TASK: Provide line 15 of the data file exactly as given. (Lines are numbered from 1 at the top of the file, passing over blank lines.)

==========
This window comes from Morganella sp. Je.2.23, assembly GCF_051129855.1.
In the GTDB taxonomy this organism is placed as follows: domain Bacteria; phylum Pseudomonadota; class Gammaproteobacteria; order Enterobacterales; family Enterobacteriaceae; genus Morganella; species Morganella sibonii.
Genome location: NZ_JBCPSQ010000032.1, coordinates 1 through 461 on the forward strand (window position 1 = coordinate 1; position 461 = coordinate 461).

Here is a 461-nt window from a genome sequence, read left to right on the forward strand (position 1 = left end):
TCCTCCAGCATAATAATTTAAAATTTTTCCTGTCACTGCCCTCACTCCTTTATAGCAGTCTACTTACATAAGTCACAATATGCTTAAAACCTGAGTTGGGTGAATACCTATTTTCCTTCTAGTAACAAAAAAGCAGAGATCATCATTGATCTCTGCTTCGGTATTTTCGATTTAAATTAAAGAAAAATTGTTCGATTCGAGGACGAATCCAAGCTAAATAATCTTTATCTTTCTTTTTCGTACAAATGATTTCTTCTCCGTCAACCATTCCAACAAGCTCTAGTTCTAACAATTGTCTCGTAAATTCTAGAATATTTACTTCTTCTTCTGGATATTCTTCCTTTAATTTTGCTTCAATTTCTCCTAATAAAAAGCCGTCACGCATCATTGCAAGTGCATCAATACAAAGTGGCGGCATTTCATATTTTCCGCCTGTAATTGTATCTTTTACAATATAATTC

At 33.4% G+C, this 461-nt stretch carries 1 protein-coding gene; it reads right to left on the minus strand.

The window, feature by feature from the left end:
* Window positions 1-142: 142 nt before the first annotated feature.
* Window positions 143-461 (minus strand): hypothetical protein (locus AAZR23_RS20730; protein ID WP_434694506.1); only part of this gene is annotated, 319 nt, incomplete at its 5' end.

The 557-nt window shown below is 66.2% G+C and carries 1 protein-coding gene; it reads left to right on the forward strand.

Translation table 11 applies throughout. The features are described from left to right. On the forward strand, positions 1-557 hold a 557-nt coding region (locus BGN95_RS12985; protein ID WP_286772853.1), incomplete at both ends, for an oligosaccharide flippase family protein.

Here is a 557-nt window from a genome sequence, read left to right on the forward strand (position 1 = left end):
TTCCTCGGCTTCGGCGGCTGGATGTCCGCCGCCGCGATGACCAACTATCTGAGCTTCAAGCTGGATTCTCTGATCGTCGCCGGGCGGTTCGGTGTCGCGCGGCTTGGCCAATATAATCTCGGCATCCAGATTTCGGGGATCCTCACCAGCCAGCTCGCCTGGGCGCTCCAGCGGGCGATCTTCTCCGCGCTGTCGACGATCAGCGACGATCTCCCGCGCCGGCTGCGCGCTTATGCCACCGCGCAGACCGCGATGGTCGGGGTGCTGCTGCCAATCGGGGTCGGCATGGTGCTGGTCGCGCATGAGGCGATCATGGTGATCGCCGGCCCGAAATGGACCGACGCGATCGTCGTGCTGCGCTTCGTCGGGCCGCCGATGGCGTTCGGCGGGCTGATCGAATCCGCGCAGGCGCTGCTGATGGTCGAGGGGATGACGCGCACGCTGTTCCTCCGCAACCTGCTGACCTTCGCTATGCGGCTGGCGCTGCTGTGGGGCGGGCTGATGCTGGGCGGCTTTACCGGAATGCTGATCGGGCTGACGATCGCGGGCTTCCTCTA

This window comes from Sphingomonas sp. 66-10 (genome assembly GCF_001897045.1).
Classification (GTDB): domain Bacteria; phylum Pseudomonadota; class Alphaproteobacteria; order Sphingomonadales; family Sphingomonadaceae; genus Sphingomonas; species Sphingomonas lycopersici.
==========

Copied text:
Classification (GTDB): domain Bacteria; phylum Pseudomonadota; class Alphaproteobacteria; order Sphingomonadales; family Sphingomonadaceae; genus Sphingomonas; species Sphingomonas lycopersici.